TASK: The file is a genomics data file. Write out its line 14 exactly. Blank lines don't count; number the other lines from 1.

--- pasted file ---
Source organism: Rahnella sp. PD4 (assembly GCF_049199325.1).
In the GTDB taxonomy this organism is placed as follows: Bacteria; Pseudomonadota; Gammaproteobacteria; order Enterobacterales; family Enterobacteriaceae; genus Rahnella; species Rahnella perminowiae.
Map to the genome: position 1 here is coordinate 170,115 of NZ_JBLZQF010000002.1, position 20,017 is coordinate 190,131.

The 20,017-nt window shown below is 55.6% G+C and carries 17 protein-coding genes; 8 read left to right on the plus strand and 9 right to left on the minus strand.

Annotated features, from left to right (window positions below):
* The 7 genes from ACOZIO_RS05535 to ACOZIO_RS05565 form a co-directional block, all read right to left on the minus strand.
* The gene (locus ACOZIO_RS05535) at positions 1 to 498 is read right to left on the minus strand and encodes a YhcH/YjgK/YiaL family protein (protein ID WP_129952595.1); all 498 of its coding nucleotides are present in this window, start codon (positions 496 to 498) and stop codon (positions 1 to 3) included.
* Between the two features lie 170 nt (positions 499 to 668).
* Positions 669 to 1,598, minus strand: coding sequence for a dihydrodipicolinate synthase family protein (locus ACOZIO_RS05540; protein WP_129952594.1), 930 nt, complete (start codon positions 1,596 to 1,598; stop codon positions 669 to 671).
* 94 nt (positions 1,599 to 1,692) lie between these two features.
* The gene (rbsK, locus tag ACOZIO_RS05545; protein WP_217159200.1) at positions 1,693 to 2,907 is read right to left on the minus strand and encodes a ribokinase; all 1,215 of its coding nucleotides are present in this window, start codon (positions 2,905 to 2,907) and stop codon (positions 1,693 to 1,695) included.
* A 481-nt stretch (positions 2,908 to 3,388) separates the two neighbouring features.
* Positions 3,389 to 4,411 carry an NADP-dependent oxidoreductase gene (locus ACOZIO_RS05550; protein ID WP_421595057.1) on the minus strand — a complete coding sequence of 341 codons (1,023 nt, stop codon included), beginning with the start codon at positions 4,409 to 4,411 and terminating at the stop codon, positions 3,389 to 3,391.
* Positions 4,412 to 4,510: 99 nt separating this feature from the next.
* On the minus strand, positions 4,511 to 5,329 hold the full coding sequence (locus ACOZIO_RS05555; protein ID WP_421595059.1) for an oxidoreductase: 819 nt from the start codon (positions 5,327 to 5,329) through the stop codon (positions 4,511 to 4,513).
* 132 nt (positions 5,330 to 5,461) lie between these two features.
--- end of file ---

* Positions 4,412 to 4,510: 99 nt separating this feature from the next.